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I have a dataset with 100 000 datapoints which I have to plot on a graph. The resulting graph will be about 500px wide, so for every pixel there will be about 200 datapoints, which seems quite unnecessary.

I need to find a way to get rid of the excess datapoints without losing the shape of the graph to speed up the rendering. Currently the rendering of all 100 000 points can take 10+ seconds as I'm also using anti-aliasing and other "effects".

I tried to approach this problem by just taking every 200th datapoint and plotting them, but this results in some of the more significant points missing out (think about spikes in the graph that I want to be able to show). I also thought of splitting the dataset in chunks of 200 datapoints, then taking the maximum value from every chunk but that wont work either.

Is anyone aware of a method that would suit my needs here? The language I'm using is PHP, graph is created by GD and data is coming from MySQL, so optimizations to some of those are welcome.


The data is in this format:

Datetime               Value
2005-01-30 00:00:00    35.30
2005-01-30 01:00:00    35.65
2005-01-30 02:00:00    36.15
2005-01-30 03:00:00    35.95
...

And the resulting graph currently looks like this:

alt text

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1  
Can you say why taking the max in each 200-point bin doesn't work? How about making the graph scrollable or zoomable (i.e. don't show all of it at once)? Also, is the data static, or more-or-less static, so there might be a chance to preprocess it in the database? –  martin clayton Jan 14 '10 at 8:11
1  
@martin clayton, because I want to take into account 'min' spikes as well, using max would destroy them. In essence, I need a method to find the most significant point in a chunk of 200 points. –  Tatu Ulmanen Jan 14 '10 at 8:25
    
If your resolution cannot show the fine details of your data, then your resolution is too small. –  Svante Jan 14 '10 at 12:36

6 Answers 6

up vote 8 down vote accepted

It seems to me that 1 in 200 is pretty serious data loss, and if those 200 values that should be represented with one value on the graph aren't close enough to be meaningfully substituted with an average, you have yourself a problem. If average isn't good enough, you must find a criterium to tell what data is more significant and should be included, and we can't help you with it because we don't know what kind of data it is, its statistical properties, or why any value would be more significant than the other. With those additional info, maybe a more specific answer could be given.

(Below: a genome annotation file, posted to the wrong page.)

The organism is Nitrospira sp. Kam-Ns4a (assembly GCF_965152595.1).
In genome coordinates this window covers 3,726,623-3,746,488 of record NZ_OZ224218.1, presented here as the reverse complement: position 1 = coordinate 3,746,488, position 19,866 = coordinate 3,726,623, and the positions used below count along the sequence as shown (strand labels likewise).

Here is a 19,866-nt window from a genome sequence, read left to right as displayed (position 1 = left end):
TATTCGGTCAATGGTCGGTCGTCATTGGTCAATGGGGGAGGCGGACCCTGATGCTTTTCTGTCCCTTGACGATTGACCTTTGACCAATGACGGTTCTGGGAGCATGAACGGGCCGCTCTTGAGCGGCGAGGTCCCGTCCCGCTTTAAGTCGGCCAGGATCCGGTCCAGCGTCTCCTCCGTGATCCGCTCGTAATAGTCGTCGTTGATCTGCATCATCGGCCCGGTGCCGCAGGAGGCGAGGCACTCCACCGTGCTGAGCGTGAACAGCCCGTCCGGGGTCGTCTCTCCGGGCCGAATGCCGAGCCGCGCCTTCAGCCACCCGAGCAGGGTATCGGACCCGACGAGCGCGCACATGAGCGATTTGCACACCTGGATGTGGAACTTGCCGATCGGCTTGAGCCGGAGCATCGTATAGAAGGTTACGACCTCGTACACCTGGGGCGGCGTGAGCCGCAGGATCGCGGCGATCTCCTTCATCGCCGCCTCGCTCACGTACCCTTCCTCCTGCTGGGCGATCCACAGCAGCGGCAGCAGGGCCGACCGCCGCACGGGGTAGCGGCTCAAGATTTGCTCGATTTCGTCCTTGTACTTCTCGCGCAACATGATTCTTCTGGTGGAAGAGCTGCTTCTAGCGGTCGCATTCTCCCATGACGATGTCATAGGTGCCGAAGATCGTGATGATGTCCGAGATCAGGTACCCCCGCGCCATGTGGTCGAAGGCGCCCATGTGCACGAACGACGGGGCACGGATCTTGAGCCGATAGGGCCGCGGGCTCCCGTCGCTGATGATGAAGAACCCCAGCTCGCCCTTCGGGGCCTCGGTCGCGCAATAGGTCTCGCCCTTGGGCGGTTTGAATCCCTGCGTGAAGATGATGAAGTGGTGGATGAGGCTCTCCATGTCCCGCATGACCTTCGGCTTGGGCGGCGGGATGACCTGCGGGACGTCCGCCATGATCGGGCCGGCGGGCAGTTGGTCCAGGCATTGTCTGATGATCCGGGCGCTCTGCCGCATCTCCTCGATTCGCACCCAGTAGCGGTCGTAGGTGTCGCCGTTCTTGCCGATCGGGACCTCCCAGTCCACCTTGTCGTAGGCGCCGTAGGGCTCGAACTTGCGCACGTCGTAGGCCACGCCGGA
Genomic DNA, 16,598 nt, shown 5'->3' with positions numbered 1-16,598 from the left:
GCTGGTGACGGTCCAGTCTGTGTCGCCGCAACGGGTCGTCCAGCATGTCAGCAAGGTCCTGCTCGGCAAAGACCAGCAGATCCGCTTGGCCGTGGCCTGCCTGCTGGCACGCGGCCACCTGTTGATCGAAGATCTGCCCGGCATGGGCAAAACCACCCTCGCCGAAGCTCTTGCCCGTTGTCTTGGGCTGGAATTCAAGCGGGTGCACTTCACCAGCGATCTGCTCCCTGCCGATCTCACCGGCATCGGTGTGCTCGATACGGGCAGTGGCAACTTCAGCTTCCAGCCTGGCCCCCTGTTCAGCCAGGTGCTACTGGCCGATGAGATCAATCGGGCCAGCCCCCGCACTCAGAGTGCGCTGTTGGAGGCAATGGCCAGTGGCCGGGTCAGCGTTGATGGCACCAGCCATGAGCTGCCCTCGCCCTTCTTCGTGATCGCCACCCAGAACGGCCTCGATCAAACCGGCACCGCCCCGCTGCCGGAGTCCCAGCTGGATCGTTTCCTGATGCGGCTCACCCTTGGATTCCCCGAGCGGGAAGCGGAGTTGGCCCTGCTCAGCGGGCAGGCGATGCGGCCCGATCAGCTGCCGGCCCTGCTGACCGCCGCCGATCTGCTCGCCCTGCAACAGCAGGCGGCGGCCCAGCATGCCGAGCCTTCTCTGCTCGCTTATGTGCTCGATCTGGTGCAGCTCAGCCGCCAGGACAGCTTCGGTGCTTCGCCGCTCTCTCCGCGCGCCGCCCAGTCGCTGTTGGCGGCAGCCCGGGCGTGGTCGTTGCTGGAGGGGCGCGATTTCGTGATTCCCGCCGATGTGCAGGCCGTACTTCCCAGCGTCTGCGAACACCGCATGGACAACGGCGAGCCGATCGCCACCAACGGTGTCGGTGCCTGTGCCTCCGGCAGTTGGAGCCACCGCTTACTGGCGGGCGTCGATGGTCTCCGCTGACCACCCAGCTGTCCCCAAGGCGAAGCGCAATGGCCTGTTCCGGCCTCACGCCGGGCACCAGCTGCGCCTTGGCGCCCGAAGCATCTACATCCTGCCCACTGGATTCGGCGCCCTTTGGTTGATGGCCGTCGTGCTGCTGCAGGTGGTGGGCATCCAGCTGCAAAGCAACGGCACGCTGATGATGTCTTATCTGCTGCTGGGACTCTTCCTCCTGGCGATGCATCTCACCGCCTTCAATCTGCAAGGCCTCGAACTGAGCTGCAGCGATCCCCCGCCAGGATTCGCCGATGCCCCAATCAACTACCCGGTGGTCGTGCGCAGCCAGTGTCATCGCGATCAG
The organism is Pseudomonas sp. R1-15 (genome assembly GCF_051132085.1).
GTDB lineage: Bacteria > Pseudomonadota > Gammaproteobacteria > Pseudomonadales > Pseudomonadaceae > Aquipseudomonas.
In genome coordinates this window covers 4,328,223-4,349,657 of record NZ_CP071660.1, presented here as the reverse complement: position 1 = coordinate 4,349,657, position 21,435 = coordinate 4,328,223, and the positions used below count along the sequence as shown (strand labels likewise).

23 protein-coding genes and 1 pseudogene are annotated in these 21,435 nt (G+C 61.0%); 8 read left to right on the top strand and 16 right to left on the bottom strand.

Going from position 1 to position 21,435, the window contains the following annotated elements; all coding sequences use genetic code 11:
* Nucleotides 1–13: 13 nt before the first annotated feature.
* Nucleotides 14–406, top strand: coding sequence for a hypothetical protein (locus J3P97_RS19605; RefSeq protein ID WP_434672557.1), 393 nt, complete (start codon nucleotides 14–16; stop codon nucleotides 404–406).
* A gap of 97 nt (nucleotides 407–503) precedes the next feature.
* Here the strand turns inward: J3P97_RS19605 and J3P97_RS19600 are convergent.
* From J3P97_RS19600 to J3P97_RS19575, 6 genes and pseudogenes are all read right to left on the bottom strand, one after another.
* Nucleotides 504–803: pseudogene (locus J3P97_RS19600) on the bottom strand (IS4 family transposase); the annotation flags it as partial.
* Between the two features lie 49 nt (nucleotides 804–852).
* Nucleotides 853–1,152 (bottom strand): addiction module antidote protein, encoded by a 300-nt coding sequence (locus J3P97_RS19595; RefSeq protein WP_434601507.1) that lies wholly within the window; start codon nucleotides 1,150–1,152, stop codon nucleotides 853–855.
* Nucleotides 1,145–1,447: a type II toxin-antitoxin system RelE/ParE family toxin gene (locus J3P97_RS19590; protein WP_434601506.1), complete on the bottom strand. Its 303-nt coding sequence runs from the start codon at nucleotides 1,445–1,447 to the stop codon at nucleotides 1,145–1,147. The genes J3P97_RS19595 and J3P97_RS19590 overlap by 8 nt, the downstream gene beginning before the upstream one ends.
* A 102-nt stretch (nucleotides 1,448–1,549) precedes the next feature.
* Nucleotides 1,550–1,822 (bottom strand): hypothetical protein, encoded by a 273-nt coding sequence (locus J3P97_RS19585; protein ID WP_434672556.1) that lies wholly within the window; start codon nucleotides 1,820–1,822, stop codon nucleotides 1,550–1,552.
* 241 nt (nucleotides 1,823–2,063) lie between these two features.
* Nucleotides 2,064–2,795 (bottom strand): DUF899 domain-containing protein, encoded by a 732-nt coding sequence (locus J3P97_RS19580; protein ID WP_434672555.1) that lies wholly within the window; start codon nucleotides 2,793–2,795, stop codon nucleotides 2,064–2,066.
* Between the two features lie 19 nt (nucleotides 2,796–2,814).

EDIT: After looking at the graph, it seems that you need both minimum and maximum in a given interval, because the dark blue area are values between those two, correct? Maybe you can take 100 values and make a graph from minimum, maximum, and average, so that every point in graph is made with 6 instead of 200 values, or something like that.

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Yes, I thought also about using both min and max. Perhaps I could get a similar result by using two lines and shading the inbetween, and perhaps a third line to show the average value on top. Good points. Unless someone comes up with a solid equation on how to do this the way I originally intended, I'm going to mark this one as accepted. –  Tatu Ulmanen Jan 14 '10 at 8:43

I know this question is quite old but I had a problem almost similar.

To reduce the number of points to display without affecting the shape of the graph, We use the Ramer-Douglas-Peucker algoritm. The difference of shape between the uncompressed graph and the one with this algorithm is unnoticeable.

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Another approach that might work is splitting the graph up into 200 point bins, and discard all but the maximum, minimum, and median points in each interval. Each of the three points in the interval gets plotted at its original location, so the locations of the extreme values won't change. Using the median instead of the mean will probably work better for your data set because the maxima are much more extreme than the minima, which would cause the filtered graph to shift upwards if you used the mean.

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Good points, thanks. –  Tatu Ulmanen Jan 16 '10 at 19:28

One approach to your problem is max-min decimation; I suggest you Google for a definition and algorithm I don't have either to hand or I would share with you.

Beyond that I think you might use a low-pass (anti-aliasing) filter followed by simple decimation (ie throwing away excess points).

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I think that ordinary average from each 200 bunch of points would be just enough.

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Or as it was pointed higher, you can take max of this 200 points or any other you want (it depends from info you need from this graph) –  user204724 Jan 14 '10 at 8:18
1  
Ordinary average is not enough if I have 199 points with value of 15 and 1 point with value of 1200. I want to be able to show that one distinct spike there. –  Tatu Ulmanen Jan 14 '10 at 8:23

I don't know what your code/data source looks like but is it possible to do a distinct on your mysql select statement to reduce the number of data points being brought back to your application?

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I updated my answer to include some sample data. Using DISTINCT won't work as it might skip the more "important" points. –  Tatu Ulmanen Jan 14 '10 at 8:16
    
I see what you are looking at now, for each pixel of width, how many points are contained within that and how do you determine which pixel width contains which items? –  mynameiscoffey Jan 14 '10 at 18:17

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